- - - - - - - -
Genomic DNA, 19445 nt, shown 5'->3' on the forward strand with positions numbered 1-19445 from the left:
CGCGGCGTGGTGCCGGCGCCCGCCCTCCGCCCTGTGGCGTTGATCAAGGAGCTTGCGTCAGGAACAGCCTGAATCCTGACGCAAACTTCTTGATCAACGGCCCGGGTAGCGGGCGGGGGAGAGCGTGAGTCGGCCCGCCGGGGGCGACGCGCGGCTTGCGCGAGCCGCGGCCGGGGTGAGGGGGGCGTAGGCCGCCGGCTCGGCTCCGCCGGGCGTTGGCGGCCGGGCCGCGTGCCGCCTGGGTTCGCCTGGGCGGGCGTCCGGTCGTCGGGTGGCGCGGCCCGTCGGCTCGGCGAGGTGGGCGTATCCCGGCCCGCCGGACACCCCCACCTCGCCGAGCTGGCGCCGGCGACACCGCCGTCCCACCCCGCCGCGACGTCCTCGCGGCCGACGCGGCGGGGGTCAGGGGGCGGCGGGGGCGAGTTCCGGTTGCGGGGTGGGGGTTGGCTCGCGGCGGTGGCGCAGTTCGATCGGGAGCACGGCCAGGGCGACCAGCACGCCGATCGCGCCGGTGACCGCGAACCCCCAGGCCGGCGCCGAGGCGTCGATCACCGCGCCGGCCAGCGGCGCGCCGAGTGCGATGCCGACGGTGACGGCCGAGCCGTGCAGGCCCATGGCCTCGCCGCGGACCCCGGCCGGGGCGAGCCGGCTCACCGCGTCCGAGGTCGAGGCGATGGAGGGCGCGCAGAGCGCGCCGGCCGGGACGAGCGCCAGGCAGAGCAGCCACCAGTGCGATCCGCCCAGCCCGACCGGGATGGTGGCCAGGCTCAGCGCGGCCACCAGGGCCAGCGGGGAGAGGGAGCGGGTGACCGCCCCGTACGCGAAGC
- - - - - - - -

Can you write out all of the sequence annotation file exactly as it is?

Genomic DNA, 19445 nt, shown 5'->3' on the forward strand with positions numbered 1-19445 from the left:
CGCGGCGTGGTGCCGGCGCCCGCCCTCCGCCCTGTGGCGTTGATCAAGGAGCTTGCGTCAGGAACAGCCTGAATCCTGACGCAAACTTCTTGATCAACGGCCCGGGTAGCGGGCGGGGGAGAGCGTGAGTCGGCCCGCCGGGGGCGACGCGCGGCTTGCGCGAGCCGCGGCCGGGGTGAGGGGGGCGTAGGCCGCCGGCTCGGCTCCGCCGGGCGTTGGCGGCCGGGCCGCGTGCCGCCTGGGTTCGCCTGGGCGGGCGTCCGGTCGTCGGGTGGCGCGGCCCGTCGGCTCGGCGAGGTGGGCGTATCCCGGCCCGCCGGACACCCCCACCTCGCCGAGCTGGCGCCGGCGACACCGCCGTCCCACCCCGCCGCGACGTCCTCGCGGCCGACGCGGCGGGGGTCAGGGGGCGGCGGGGGCGAGTTCCGGTTGCGGGGTGGGGGTTGGCTCGCGGCGGTGGCGCAGTTCGATCGGGAGCACGGCCAGGGCGACCAGCACGCCGATCGCGCCGGTGACCGCGAACCCCCAGGCCGGCGCCGAGGCGTCGATCACCGCGCCGGCCAGCGGCGCGCCGAGTGCGATGCCGACGGTGACGGCCGAGCCGTGCAGGCCCATGGCCTCGCCGCGGACCCCGGCCGGGGCGAGCCGGCTCACCGCGTCCGAGGTCGAGGCGATGGAGGGCGCGCAGAGCGCGCCGGCCGGGACGAGCGCCAGGCAGAGCAGCCACCAGTGCGATCCGCCCAGCCCGACCGGGATGGTGGCCAGGCTCAGCGCGGCCACCAGGGCCAGCGGGGAGAGGGAGCGGGTGACCGCCCCGTACGCGAAGC